BitTorrent ethics: Punishing piracy or criminalizing sharing?
If you live in a densely populated modern city, there is a strong chance that wireless network transmissions that are in breach of copyright law could be around you at this very moment.
The decentralized network architecture known as peer-to-peer (P2P) communications allows files of all kinds to be shared over the internet with other users without monetary exchange, and millions utilize this technology on daily basis. To some, this kind of exchange represents a new paradigm shift in sharing arts and culture that has the potential to empower new content producers who would have otherwise been consumers, while giving rise to a new decentralized economic model. To those who have a stake in maintaining the pre-eminence of copyright laws over the means of distribution, the millions who utilize these new habits of consumption are likened to renegade sea-bandits in arms – pirates – and they need to be stopped.
Most file-sharing is utilized through BitTorrent, and involves a host website that supports an index of .torrent files that can be downloaded in separate client applications. The content itself is not stored on a single centralized hard drive, but rests on the individual hard drives of millions of users who share their files through a P2P network, making file-sharing very difficult to regulate. The kinds of files that are shared range from films and music to software and e-books. All of it is done without monetary exchange, just as one would share the same kind of content with a friend. Much like the printing press, cassette recorders, VCRs, cable television, mp3 players and the like, the film studios of Hollywood and the recording industry view such innovations as an existential threat to their industries – and file-sharing has become the present day object of a witch-hunt led by the Motion Picture Association of America (MPAA) and its counterpart, the Recording Industry Association of America (RIAA).
Before the digital age, information was exchanged through bulky bundles of paper and plastic discs. The internet was originally developed as a means to circumvent these physical limitations by creating a decentralized network that would allow users to connect to each other irrespective of their physical location. From the perspective of the file-sharer, the internet is functioning exactly as it was intended to. For the intellectual property industries that are bent on punishing offenders of copyright law (people who exchange copyrighted files), the internet cannot be allowed to exist as it does now. As a result of massive lobbying efforts, trends are emerging among lawmakers to develop far-reaching regulations to govern the internet and inalterably change the way it operates. The bottom line is that industries and the corporations that control them want to pass regulation to give the private sector sweeping central authority over the internet and its content under the guise of protecting intellectual property rights, while vastly expanding the duration of existing copyrights.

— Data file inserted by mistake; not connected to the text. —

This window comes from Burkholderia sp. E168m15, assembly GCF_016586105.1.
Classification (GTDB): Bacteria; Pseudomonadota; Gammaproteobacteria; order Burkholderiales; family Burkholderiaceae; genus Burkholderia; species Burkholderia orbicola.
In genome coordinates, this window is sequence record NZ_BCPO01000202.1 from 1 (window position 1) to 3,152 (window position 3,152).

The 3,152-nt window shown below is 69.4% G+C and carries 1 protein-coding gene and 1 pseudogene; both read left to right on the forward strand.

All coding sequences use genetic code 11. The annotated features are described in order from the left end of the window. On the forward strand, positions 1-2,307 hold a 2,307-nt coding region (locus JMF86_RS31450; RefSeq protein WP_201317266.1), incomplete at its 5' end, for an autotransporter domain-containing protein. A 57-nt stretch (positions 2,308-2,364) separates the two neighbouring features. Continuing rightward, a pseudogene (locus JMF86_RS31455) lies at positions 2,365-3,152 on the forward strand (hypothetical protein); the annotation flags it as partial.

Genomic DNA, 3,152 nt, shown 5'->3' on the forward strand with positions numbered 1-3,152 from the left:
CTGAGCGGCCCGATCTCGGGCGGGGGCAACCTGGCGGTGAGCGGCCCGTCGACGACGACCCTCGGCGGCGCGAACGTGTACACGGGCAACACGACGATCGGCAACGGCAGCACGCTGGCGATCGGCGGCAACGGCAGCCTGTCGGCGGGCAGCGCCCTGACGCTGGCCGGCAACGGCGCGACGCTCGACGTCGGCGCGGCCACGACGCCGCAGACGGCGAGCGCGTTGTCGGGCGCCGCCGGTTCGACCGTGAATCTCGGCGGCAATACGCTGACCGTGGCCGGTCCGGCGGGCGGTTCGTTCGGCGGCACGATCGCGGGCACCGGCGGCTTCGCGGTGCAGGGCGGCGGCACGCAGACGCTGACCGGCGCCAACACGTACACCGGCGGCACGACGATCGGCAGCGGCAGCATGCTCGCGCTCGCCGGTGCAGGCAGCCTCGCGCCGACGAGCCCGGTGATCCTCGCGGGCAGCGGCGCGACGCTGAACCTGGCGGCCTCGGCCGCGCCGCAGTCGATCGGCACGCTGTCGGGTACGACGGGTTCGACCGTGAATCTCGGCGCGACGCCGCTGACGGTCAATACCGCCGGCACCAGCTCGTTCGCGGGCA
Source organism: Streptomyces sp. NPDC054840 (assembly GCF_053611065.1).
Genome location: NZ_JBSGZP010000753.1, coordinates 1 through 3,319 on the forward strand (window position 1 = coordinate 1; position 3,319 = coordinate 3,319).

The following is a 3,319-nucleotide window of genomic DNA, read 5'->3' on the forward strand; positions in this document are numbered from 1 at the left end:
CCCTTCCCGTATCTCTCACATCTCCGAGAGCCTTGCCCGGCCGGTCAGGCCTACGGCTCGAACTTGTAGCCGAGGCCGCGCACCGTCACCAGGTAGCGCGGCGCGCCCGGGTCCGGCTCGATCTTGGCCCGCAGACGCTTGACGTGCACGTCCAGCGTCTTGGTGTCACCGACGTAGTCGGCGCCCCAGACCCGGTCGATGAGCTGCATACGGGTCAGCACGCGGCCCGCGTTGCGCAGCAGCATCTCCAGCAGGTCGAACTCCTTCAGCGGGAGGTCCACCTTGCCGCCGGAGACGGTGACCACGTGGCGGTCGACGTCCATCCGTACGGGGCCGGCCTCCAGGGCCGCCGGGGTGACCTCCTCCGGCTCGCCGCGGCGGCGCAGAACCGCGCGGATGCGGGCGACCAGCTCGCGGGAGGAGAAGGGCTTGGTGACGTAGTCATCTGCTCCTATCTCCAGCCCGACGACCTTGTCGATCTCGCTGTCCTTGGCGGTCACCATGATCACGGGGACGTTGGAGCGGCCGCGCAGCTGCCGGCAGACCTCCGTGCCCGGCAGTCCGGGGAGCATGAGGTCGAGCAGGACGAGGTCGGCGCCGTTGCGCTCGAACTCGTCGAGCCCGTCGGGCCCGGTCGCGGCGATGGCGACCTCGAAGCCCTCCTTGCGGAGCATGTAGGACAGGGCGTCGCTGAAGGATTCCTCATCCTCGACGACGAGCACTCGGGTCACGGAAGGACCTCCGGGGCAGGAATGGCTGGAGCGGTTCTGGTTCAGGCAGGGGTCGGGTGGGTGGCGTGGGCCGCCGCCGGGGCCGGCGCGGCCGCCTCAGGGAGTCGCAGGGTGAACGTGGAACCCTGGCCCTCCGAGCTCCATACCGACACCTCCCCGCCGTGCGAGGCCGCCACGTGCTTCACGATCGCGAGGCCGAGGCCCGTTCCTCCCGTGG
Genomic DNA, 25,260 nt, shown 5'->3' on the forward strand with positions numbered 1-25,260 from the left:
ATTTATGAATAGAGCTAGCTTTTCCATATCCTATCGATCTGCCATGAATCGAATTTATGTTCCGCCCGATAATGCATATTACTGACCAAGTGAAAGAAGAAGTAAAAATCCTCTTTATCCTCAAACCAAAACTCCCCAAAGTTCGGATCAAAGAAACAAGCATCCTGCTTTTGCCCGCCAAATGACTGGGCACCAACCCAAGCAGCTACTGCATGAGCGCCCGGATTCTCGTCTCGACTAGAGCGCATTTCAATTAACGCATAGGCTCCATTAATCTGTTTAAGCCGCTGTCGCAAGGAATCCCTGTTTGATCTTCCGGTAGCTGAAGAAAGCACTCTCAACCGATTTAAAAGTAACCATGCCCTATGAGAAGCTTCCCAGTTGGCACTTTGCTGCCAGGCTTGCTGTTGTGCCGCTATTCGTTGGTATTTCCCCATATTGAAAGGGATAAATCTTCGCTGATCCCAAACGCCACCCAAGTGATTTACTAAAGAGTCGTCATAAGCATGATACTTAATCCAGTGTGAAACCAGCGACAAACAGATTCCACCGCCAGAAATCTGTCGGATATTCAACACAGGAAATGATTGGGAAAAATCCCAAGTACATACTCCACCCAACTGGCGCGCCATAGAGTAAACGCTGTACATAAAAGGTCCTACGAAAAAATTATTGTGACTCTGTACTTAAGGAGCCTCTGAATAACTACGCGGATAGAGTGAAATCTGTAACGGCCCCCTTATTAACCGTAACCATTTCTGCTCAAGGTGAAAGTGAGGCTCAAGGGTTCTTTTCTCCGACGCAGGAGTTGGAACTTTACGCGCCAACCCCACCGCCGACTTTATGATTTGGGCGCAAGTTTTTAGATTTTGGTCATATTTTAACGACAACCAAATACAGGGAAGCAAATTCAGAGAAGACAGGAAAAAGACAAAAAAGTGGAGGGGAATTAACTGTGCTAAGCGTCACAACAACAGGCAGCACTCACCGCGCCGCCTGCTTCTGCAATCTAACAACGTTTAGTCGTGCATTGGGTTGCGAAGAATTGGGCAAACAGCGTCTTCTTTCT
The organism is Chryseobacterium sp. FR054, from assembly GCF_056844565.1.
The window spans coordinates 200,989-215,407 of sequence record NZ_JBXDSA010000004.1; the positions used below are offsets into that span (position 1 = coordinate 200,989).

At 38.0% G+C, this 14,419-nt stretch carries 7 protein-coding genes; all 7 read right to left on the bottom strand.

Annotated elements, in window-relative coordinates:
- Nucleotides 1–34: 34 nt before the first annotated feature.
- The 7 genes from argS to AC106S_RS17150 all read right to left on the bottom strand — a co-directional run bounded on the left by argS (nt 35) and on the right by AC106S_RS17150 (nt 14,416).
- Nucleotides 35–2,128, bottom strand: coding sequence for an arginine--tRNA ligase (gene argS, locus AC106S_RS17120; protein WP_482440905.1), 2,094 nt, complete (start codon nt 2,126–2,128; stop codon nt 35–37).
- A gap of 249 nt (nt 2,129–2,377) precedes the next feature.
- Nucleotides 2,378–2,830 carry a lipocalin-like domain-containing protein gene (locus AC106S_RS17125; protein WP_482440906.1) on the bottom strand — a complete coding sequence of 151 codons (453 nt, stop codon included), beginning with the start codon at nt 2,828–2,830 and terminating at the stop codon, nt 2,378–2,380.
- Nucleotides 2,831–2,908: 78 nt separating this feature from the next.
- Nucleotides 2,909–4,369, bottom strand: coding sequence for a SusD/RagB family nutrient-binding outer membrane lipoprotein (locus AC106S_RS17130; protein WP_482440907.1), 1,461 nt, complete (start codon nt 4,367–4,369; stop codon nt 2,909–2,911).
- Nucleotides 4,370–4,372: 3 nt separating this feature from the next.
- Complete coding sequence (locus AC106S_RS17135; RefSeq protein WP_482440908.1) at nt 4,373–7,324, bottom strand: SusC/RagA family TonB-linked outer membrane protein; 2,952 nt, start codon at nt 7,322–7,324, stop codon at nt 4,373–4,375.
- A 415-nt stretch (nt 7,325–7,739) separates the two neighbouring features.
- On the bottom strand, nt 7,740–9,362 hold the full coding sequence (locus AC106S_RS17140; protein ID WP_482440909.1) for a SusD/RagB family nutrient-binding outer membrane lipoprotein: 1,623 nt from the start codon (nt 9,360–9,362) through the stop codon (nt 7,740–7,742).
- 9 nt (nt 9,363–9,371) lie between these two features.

Photo by Steve Rhodes / flickr.com
The unregulated internet is arguably the most representative and democratic feature of industrial societies, and the ideology of ‘copyright fundamentalism’ threatens this medium of exchange. Because file-sharing is done through private means and decentralized networks, copyright law cannot be enforced without violating the privacy of individual users through mass surveillance that would monitor sharing habits. What could the regulated Internet 2.0 look like? Based on the fine print of bills that have failed to become law, a few ideas come to mind. Websites and blogs can be taken down without court order over the most marginal cases of copyright infringement; file-sharers would have their bandwidth cut for using P2P and be subject to pay steep fines; invasive hard drive searches by police and immigration officials at airports, and more. The end-game for corporate lobbyists is to persuade governments to deregulate and liberalize markets and economic space while regulating communication mediums like the internet to protect the deregulation of the economic space that protects corporate monopoly profits. It’s liberty for the markets. Not for you.